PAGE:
Comics On TV

Supergirl Is the Strongest Superhero on TV (We Did the Math)

We broke down the numbers to rank the strongest heroes in comic-book TV, including Luke Cage, Superman, Jessica Jones, the Incredible Hulk, and a not-especially-amazing Spider-Man.

by | July 3, 2018 | Comments

Supergirl -- Image Number: SPG3_ReturnArt.jpg -- Pictured: Melissa Benoist as Kara/Supergirl -- Photo: Jordon Nuttall/The CW -- © 2018 The CW Network, LLC. All Rights Reserved.

For decades, the might of various superheroes has led to good-natured discussions and drag-out fights in comic book shops and playgrounds all over the country. Often, those conversations get muddled as the strength of a character, like Batman, gets wrapped up in his martial arts prowess or other skills. True strength often gets lost in the fun of building scenarios in which Venom fights Superman.

But the notion of super-strength becomes more compelling as television can finally dramatize the ability in interesting and fairly inexpensive ways. As Luke Cage executive producer and showrunner Cheo Hodari Coker told Rotten Tomatoes recently, titular star Luke Cage (Mike Colter) can easily pick up a Volkswagen. It is a point referenced throughout the show’s second season whenever anyone mentions Luke’s strength. Since the classic Volkswagen Beetle weighs roughly 1,800 lbs. – the newer models weigh in closer to 3,000 lbs. – it gives us a good measure to compare his strength to some of television other super-strength heroes.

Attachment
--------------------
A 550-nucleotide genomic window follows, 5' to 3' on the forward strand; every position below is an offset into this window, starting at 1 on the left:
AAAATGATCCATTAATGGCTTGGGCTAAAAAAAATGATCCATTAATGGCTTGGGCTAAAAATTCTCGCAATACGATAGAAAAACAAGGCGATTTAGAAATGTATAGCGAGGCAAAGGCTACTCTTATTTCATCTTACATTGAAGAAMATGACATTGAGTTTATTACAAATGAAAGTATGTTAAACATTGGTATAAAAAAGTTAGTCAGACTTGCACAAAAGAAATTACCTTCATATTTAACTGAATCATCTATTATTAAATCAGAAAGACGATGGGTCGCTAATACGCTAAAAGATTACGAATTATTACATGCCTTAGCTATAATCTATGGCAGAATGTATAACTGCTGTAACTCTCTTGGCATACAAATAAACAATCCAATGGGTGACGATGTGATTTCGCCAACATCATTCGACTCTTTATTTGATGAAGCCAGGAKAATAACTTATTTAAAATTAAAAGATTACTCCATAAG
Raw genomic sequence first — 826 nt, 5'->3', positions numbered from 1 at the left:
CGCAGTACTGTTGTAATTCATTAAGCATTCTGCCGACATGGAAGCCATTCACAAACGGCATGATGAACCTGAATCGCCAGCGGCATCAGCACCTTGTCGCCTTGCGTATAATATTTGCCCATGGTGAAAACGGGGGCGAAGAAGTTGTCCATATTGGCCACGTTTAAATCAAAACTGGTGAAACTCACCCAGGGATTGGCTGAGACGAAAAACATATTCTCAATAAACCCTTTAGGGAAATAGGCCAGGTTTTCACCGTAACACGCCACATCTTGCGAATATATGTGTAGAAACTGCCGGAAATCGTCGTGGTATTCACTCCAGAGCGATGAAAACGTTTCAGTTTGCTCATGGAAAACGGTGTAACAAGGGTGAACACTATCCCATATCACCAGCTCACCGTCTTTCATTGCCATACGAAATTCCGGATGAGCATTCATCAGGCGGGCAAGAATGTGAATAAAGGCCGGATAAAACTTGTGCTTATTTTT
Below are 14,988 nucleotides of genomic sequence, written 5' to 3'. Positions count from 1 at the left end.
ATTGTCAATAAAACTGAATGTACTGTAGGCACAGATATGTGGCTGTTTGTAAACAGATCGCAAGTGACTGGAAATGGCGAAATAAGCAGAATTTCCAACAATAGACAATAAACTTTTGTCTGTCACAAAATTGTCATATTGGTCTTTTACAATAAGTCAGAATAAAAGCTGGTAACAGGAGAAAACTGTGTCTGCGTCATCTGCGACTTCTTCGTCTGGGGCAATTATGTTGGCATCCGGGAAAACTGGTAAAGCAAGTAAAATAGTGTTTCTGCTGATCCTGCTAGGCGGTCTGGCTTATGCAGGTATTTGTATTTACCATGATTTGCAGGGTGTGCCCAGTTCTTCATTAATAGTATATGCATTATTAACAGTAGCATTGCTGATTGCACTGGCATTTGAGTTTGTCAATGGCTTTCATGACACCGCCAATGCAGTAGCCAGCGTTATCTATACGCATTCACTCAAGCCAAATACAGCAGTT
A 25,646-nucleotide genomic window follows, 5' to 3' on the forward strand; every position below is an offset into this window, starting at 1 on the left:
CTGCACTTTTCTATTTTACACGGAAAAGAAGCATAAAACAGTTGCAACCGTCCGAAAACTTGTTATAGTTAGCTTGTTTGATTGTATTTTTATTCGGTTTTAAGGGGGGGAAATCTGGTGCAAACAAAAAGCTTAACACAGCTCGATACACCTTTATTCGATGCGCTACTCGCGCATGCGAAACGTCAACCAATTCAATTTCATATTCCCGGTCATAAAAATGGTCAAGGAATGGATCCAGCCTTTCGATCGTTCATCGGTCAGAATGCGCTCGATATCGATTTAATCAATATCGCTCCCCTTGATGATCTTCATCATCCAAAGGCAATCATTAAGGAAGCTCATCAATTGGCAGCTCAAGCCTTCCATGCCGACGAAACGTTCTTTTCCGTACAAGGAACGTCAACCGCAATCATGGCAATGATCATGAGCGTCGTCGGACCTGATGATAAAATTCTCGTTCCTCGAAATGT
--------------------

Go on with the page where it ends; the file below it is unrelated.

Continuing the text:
While Luke might be the strongest man in Harlem, is he the strongest of the strong?


Luke Cage (Mike Colter) | Marvel's Luke Cage 87%